Making a Sand Investment
A major beach nourishment project that will pump about four million cubic yards of sand onto the beaches of the northern Outer Banks will get underway this spring. The project encompasses the towns of Duck, Kitty Hawk, Kill Devil Hills, and a portion of Southern Shores.
Nourishment efforts are set to begin in Duck in mid- to late May, then in Kitty Hawk and Southern Shores a month later, with sand pumping in Kill Devil Hills expected to begin in mid- to late August and take between 35 to 45 days.
Dare County, as the lead contracting entity, awarded a $38.6 million contract in March of 2016 to Great Lakes Dredge and Dock Company for the work. Beach nourishment involves dredging sand from offshore sources, such as a sandbar, inlet, or “borrow site” along the ocean floor, and pumping it onto the existing beach through a pipeline. While it doesn’t prevent erosion, it re-establishes a buffer between the ocean and oceanfront structures.
In 2011, the N.C. Division of Coastal Management measured long-term annual shoreline change rates and found that 62 percent of the state’s shoreline changes at a rate of 2 feet per year or less, with 20 percent experiencing erosion rates between 2.5 and 5 feet per year. It was noted in the study that, due to the complex structure of the barrier islands, erosion rates can vary significantly not only from town to town, but from one mile to another.
The upcoming effort marks the first time these towns have embarked on a beach nourishment project. The project area in Duck incorporates 1.7 miles of town beach spanning from the U.S. Army Corps of Engineers Field Research facility south to 140 Skimmer Way and includes a taper to the north.
The project will place approximately 1,180,000 cubic yards of sand from an offshore borrow source back onto Duck beaches so that existing dunes are 20 feet wide and 20 feet high with a berm of approximately 200 feet.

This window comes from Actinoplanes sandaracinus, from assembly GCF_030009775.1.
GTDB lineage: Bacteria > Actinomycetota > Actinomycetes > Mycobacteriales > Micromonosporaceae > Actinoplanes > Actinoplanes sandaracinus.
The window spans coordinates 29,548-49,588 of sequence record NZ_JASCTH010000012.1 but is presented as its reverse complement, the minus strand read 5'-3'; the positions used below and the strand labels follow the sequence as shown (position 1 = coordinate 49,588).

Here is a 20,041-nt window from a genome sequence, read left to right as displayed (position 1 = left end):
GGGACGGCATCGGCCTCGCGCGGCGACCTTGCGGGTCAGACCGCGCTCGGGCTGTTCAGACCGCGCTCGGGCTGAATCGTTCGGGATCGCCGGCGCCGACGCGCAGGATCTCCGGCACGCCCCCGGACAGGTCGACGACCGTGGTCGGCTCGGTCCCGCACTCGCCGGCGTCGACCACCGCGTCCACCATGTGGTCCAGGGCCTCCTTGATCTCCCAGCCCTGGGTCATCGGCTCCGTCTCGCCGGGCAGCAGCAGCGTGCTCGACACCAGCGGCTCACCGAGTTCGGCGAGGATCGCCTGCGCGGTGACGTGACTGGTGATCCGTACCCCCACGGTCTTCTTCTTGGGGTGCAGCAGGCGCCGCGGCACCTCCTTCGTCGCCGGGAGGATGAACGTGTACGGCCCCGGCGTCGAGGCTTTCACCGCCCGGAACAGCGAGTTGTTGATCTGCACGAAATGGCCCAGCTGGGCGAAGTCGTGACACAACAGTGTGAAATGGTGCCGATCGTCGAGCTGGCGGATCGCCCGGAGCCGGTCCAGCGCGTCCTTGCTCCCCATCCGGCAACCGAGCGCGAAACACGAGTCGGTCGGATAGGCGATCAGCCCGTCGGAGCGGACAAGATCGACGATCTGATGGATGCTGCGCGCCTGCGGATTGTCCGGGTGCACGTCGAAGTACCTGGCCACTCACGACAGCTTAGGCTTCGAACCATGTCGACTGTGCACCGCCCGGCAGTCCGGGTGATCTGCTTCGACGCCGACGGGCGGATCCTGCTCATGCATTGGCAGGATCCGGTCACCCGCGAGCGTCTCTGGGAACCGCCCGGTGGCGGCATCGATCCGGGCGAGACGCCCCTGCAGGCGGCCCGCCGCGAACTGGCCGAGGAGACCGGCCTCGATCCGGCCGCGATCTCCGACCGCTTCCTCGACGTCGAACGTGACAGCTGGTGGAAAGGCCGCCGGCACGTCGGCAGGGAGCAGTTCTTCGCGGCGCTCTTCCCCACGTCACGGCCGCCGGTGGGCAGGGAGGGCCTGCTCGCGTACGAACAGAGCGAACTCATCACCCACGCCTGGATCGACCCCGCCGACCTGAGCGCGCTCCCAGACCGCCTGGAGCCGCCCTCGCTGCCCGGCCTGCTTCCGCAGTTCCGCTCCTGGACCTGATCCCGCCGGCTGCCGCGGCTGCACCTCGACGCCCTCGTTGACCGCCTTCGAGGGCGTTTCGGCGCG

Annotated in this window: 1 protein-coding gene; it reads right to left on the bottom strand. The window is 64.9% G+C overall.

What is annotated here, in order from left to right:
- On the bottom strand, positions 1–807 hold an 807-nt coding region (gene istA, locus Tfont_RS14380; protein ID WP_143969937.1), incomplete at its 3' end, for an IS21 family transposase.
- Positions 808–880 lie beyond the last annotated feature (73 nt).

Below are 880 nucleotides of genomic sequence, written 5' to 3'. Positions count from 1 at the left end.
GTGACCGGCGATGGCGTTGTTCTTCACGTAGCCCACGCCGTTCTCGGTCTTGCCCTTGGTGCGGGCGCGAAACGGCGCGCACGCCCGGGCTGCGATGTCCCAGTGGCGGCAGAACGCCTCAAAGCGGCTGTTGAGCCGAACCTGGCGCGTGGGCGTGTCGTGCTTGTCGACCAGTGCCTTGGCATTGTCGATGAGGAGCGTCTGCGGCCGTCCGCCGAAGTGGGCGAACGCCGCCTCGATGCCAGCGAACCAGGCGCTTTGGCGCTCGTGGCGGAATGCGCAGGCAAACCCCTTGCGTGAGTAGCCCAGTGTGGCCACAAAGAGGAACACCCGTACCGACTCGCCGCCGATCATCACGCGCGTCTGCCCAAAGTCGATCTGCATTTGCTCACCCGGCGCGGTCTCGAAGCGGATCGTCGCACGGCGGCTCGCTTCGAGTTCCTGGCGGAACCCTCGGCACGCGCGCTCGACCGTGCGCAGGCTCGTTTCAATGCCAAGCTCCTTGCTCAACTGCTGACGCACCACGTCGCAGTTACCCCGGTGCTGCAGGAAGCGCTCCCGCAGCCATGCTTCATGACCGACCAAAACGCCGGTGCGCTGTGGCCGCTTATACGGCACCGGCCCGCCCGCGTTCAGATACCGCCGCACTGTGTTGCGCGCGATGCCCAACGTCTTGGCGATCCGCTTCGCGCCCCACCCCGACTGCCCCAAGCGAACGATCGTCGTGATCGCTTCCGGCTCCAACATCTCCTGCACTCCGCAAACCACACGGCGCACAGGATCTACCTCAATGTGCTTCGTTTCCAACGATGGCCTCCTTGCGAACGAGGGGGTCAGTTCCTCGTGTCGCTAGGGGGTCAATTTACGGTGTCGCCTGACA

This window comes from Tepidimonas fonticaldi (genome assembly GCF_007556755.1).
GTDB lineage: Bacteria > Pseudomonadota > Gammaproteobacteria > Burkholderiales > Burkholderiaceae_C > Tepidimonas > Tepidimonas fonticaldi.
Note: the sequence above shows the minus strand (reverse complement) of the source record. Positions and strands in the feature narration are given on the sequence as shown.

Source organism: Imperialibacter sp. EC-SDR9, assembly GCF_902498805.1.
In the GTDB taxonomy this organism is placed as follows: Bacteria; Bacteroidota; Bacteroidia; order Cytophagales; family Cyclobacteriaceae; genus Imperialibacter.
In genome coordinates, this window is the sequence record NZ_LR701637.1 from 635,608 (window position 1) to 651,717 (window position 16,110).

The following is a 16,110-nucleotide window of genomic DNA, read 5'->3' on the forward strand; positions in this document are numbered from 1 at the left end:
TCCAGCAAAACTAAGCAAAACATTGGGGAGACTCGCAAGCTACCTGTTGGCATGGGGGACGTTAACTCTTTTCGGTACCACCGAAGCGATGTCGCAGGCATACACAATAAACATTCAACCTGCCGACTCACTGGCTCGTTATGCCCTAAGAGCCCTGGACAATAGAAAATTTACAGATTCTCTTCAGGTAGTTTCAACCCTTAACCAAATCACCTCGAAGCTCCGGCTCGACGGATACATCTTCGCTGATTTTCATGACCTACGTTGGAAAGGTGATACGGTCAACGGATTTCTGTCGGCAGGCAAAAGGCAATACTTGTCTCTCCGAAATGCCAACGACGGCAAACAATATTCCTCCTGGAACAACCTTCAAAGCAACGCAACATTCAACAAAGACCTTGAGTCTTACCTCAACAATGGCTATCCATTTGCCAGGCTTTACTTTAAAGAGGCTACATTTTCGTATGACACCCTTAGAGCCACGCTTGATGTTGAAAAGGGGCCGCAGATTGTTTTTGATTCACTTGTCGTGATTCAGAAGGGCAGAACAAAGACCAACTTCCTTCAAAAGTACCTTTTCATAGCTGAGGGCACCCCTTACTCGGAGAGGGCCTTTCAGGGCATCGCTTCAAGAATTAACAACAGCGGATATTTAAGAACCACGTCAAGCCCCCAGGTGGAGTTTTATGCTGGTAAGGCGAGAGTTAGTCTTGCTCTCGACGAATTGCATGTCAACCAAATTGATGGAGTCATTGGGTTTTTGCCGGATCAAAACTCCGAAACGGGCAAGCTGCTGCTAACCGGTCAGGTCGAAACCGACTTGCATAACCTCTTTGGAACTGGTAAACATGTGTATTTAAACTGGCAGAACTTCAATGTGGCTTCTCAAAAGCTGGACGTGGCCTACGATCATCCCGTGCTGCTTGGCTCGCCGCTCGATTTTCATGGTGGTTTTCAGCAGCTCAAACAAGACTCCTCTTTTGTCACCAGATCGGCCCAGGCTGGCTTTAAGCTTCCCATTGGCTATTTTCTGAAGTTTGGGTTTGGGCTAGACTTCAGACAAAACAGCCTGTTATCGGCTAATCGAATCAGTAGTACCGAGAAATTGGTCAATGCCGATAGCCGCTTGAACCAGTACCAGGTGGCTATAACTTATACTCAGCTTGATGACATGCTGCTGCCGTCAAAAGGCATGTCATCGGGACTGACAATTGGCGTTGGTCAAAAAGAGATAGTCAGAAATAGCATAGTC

“The investment in this project, the cost of which represents approximately 1 percent of the value of property in the Town, will protect property and tax value, provide a more robust recreational beach area, and help preserve Duck’s and the Outer Banks’s reputation as a world-class tourism destination,” said Duck Town Manager Chris Layton.
In early March, the town of Southern Shores joined the other three municipalities, signing on to have sand pumped onto 2,500 feet of its beach, primarily in front of the Pelican Watch community.
The proposed project area for Kitty Hawk includes the town’s entire shoreline, covering approximately 3.58 miles of beach, spanning from the northern border of Southern Shores south to the Kill Devil Hills town line.
Pumping in Kill Devil Hills will include almost 2.6 miles – from the town’s northern border with Kitty Hawk south to Prospect Avenue. The berm will be particularly concentrated at the northern end of town, as the dune systems are well established, sprigged and more stabilized in the southern portion of town. Although FEMA built a berm after Hurricane Isabelle, this is also the first designed and engineered beach nourishment project in Kill Devil Hills.
“Over the past decade, the Town of Kill Devil Hills has experienced several storms that have damaged our natural sand beaches as well as structures along the oceanfront,” says Mayor Sheila Davies. “In order to maintain the aesthetic, environmental and physical value of the beach, the Board of Commissioners is committed to this beach nourishment project.”
The project, is largely funded by the Dare County beach nourishment fund, which is sourced by a 2 percent portion of the occupancy tax collected by Dare County. This tax is mandated by the legislation as a tourism development tax for beach nourishment. Individual towns will pay the rest of the tab through tax revenue generated by special municipal service districts.
Another beach nourishment project set to begin includes a $25 million effort in Buxton to pump sand onto 2.7 miles of beach from the “Haul Over” area just north of Buxton to the Cape Hatteras Lighthouse. A date has not been announced for the project, which is expected to widen the beach by 250 feet. The majority of the funding for that project will also be through Dare County’s Beach Nourishment Fund.
Several beach nourishment projects have already been completed on the Outer Banks. Mirlo Beach received sand in 2014 to protect a section of N.C. 12 often referred to as S-Turns. The Town of Nags Head also completed a major nourishment project in 2011 that covered 10 miles of town beaches. According to the town website, plans are underway for the next beach nourishment maintenance project and a 30-year plan for ocean shoreline management.
For up-to-date information on beach nourishment projects in Dare County, visit morebeachtolove.com, a joint effort between the county and participating towns to provide the public with the latest news regarding these projects. ♦